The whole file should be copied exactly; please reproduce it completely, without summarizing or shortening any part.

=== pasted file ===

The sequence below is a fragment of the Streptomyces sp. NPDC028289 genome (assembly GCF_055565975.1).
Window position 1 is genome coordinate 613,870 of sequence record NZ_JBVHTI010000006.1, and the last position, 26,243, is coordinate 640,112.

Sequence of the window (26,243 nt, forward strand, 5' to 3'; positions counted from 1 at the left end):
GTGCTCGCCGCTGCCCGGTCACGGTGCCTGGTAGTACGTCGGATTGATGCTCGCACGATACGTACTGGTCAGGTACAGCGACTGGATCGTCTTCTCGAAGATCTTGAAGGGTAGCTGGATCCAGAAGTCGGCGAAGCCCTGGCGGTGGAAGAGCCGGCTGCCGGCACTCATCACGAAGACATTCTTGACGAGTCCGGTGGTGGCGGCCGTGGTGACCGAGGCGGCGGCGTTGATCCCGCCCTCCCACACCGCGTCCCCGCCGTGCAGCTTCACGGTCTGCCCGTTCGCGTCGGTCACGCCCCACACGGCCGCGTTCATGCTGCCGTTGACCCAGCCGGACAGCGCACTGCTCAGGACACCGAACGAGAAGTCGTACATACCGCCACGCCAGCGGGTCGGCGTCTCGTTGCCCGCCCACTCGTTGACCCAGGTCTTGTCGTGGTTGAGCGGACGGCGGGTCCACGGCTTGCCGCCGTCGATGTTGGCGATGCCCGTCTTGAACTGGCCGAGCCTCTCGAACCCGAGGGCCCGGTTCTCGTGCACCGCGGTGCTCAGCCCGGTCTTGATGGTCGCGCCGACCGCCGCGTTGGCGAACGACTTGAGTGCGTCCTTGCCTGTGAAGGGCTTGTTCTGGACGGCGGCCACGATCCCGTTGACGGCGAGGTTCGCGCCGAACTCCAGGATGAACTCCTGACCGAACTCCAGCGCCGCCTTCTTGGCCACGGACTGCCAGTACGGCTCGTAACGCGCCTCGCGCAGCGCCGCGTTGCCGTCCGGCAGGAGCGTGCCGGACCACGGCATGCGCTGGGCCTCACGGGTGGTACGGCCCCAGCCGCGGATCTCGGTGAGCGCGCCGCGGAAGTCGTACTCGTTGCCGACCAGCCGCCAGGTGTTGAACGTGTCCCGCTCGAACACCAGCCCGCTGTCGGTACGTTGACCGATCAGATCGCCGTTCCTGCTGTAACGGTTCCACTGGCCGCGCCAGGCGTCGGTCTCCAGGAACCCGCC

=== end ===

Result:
The sequence below is a fragment of the Streptomyces sp. NPDC028289 genome (assembly GCF_055565975.1).
Window position 1 is genome coordinate 613,870 of sequence record NZ_JBVHTI010000006.1, and the last position, 26,243, is coordinate 640,112.

Sequence of the window (26,243 nt, forward strand, 5' to 3'; positions counted from 1 at the left end):
GTGCTCGCCGCTGCCCGGTCACGGTGCCTGGTAGTACGTCGGATTGATGCTCGCACGATACGTACTGGTCAGGTACAGCGACTGGATCGTCTTCTCGAAGATCTTGAAGGGTAGCTGGATCCAGAAGTCGGCGAAGCCCTGGCGGTGGAAGAGCCGGCTGCCGGCACTCATCACGAAGACATTCTTGACGAGTCCGGTGGTGGCGGCCGTGGTGACCGAGGCGGCGGCGTTGATCCCGCCCTCCCACACCGCGTCCCCGCCGTGCAGCTTCACGGTCTGCCCGTTCGCGTCGGTCACGCCCCACACGGCCGCGTTCATGCTGCCGTTGACCCAGCCGGACAGCGCACTGCTCAGGACACCGAACGAGAAGTCGTACATACCGCCACGCCAGCGGGTCGGCGTCTCGTTGCCCGCCCACTCGTTGACCCAGGTCTTGTCGTGGTTGAGCGGACGGCGGGTCCACGGCTTGCCGCCGTCGATGTTGGCGATGCCCGTCTTGAACTGGCCGAGCCTCTCGAACCCGAGGGCCCGGTTCTCGTGCACCGCGGTGCTCAGCCCGGTCTTGATGGTCGCGCCGACCGCCGCGTTGGCGAACGACTTGAGTGCGTCCTTGCCTGTGAAGGGCTTGTTCTGGACGGCGGCCACGATCCCGTTGACGGCGAGGTTCGCGCCGAACTCCAGGATGAACTCCTGACCGAACTCCAGCGCCGCCTTCTTGGCCACGGACTGCCAGTACGGCTCGTAACGCGCCTCGCGCAGCGCCGCGTTGCCGTCCGGCAGGAGCGTGCCGGACCACGGCATGCGCTGGGCCTCACGGGTGGTACGGCCCCAGCCGCGGATCTCGGTGAGCGCGCCGCGGAAGTCGTACTCGTTGCCGACCAGCCGCCAGGTGTTGAACGTGTCCCGCTCGAACACCAGCCCGCTGTCGGTACGTTGACCGATCAGATCGCCGTTCCTGCTGTAACGGTTCCACTGGCCGCGCCAGGCGTCGGTCTCCAGGAACCCGCC